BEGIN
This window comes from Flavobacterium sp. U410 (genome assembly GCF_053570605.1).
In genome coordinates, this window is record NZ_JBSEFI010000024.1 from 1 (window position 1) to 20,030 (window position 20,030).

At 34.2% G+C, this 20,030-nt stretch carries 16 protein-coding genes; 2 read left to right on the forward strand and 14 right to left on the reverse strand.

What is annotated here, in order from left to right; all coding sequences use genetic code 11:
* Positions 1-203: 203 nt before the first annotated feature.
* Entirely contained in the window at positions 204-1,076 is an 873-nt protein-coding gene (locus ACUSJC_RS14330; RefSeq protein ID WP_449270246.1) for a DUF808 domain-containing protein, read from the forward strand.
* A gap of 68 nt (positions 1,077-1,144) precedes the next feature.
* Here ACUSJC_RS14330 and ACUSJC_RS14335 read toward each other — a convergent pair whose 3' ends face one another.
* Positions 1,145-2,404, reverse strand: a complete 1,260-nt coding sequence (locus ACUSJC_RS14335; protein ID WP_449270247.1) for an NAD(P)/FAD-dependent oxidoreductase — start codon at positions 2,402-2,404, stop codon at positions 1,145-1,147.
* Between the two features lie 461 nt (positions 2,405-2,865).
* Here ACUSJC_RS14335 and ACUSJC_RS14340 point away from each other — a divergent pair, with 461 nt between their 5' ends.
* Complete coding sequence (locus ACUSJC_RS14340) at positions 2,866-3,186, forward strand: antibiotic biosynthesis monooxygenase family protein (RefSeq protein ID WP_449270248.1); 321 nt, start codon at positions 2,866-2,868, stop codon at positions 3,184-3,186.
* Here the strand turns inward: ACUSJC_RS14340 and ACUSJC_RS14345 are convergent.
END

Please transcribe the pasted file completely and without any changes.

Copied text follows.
This window comes from Flavobacterium sp. U410 (genome assembly GCF_053570605.1).
In genome coordinates, this window is record NZ_JBSEFI010000024.1 from 1 (window position 1) to 20,030 (window position 20,030).

At 34.2% G+C, this 20,030-nt stretch carries 16 protein-coding genes; 2 read left to right on the forward strand and 14 right to left on the reverse strand.

What is annotated here, in order from left to right; all coding sequences use genetic code 11:
* Positions 1-203: 203 nt before the first annotated feature.
* Entirely contained in the window at positions 204-1,076 is an 873-nt protein-coding gene (locus ACUSJC_RS14330; RefSeq protein ID WP_449270246.1) for a DUF808 domain-containing protein, read from the forward strand.
* A gap of 68 nt (positions 1,077-1,144) precedes the next feature.
* Here ACUSJC_RS14330 and ACUSJC_RS14335 read toward each other — a convergent pair whose 3' ends face one another.
* Positions 1,145-2,404, reverse strand: a complete 1,260-nt coding sequence (locus ACUSJC_RS14335; protein ID WP_449270247.1) for an NAD(P)/FAD-dependent oxidoreductase — start codon at positions 2,402-2,404, stop codon at positions 1,145-1,147.
* Between the two features lie 461 nt (positions 2,405-2,865).
* Here ACUSJC_RS14335 and ACUSJC_RS14340 point away from each other — a divergent pair, with 461 nt between their 5' ends.
* Complete coding sequence (locus ACUSJC_RS14340) at positions 2,866-3,186, forward strand: antibiotic biosynthesis monooxygenase family protein (RefSeq protein ID WP_449270248.1); 321 nt, start codon at positions 2,866-2,868, stop codon at positions 3,184-3,186.
* Here the strand turns inward: ACUSJC_RS14340 and ACUSJC_RS14345 are convergent.